Obviously, in our sport, New Zealand and the coaches from there and the success they’ve had is phenomenal really. Wayne Smith really being the guy who I would spend most time with, but Graham Henry, obviously through Leo (Cullen)’s connection I’ve met him a few times. He’d be someone who you’d go to.
In rugby league there are the great NRL teams, I would look at their coaches. I’m fortunate to know a few of them. I’m fortunate to know a few in England as well. There’s a lot really – I’m very lucky. There’s something called Leaders in Performance which is a sport to business company and they set up what’s called a P8, which is a meeting before their conference. So, the conference is on a Tuesday and on a Monday they have a private meeting for 8-10 coaches of different sports. And it’s closed-door, it’s Chatham House rules. And basically, the eight or 10 of us would sit and debate themes, or success after success, or how you deal with failure, or whatever it is.
You’ve got some amazing people in there like Arsene Wenger and Dave Brailsford, Gregg Popovich, Alastair Clarkson from Hawthorn in Aussie Rules. You learn so much in those environments. Probably more so than you do on the day after at the conference.
It’s interesting to hear mention from people in Leinster of Jürgen Klopp, Pep Lijnders, and talk about that Liverpool squad and what they’re achieving and what they’ve built on as an example from another sport.
Pep Lijnders is excellent, I think. Klopp’s excellent, obviously – clearly. I’ve got a couple of Pep Lijnders’ press conferences that I’ve shown to the players. I think he speaks so well. He really articulates the identity of Liverpool. You’re constantly searching for little gems like that to show the players to bring to life your theory and your themes, but through the story of another team. I think that’s a powerful way of connecting people, through stories. That Liverpool story – I’m not a Liverpool fan, I don’t watch a huge amount of soccer, to be honest – but I admire what they’ve achieved. There’s a lot you can take from watching and watching the coaches and how they’ve gone about their work.
It’s not necessarily figures from the past who you find inspiration from; it could be anybody, anywhere – even a young coach like Lijnders.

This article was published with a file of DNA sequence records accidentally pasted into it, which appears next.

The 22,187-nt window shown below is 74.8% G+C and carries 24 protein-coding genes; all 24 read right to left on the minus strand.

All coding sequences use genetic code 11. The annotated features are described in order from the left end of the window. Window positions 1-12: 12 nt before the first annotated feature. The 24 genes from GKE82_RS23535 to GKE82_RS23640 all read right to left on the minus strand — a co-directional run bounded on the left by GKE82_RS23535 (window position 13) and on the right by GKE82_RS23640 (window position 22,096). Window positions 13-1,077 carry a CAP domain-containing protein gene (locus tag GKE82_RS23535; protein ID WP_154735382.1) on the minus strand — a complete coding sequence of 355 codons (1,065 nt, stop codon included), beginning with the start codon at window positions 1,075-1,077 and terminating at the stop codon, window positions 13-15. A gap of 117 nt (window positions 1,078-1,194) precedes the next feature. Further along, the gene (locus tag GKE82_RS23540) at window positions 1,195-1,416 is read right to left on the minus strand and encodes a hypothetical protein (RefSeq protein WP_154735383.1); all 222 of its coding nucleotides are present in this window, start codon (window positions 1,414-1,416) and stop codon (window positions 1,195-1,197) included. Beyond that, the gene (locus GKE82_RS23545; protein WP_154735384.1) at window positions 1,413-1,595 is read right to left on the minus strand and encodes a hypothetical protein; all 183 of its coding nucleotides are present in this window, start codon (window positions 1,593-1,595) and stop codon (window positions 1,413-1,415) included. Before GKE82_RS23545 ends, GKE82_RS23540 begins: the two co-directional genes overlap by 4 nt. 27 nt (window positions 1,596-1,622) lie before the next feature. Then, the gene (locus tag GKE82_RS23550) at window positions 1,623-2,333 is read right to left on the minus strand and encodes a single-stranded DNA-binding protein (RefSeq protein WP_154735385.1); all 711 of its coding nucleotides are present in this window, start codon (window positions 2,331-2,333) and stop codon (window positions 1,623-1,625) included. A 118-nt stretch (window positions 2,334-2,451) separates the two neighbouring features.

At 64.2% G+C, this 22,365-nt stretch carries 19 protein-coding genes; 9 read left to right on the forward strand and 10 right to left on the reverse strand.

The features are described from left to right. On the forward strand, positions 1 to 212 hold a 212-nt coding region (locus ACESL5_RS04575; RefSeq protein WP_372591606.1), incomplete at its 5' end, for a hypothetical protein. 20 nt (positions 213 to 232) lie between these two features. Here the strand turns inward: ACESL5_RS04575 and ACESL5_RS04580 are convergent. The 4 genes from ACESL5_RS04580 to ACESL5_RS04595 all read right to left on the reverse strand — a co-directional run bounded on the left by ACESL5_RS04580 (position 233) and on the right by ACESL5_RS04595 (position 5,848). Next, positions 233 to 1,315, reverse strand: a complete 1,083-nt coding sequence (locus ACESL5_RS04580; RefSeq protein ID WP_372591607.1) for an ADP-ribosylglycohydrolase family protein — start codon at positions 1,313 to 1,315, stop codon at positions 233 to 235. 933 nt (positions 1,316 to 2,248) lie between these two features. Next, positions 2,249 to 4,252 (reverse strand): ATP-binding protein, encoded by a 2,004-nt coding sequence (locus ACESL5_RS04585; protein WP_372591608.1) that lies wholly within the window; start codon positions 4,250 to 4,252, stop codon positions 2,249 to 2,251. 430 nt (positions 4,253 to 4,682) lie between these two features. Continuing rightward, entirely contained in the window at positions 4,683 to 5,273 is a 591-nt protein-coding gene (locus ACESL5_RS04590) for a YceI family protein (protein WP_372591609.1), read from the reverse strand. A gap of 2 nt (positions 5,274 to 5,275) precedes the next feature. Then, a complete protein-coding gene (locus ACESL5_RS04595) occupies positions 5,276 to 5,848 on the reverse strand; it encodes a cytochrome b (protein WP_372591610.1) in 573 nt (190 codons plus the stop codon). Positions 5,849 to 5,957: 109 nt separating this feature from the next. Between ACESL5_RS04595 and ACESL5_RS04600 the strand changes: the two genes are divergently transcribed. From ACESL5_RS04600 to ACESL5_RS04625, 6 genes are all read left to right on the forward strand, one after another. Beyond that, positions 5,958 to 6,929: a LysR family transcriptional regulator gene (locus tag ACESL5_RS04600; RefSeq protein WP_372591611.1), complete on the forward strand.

There’s a guy, Sean McVay, coaches American football. He’s 34, I think. He coaches the LA Rams. Again, he’s very impressive the way he speaks. His theory of coaching and leadership as well. He’d be another one I would try and track and follow to see what he’s saying and why.
You spent time in Atlanta with the Falcons. What was that like being there? How long did you spend there and what did you get to take in?
I got two pre-seasons. The first year I went in and it was to speak to the defensive coaches about tackle technique in rugby. I ended up speaking to the whole team, amazingly, about lessons that I’d learned in coaching and sport. And the second year, it was similar really. Again, more time with the defence coaches for three or four days. Obviously they were in the middle of their pre-season at the time. I think it was leading into the time when they reduce their squad from 95 to 55. So they were really receptive and I learned a lot from them.
Do you miss it, all of it? The coaching, the games?
I can get my head around it, the not coaching bit. I wouldn’t want to do it forever. I wouldn’t want to not coach forever. I miss the craic, I miss the lads. I miss coming into reviews, getting ready for training sessions, planning it. I miss the build-up to the games, the games themselves, the post-match. Even if I’m on the commute back to the airport, I miss seeing all my friends at the airport! They’re all like, ‘Stuart, how you doing? Good game today!’. Yeah, you miss work. When you love work, you miss it.
As I said, there are bigger things at play here and we just need to all be patient. If we can nail it now, then the things we miss will come back sooner. Let’s get it nailed now, shall we? Let’s get it nailed now.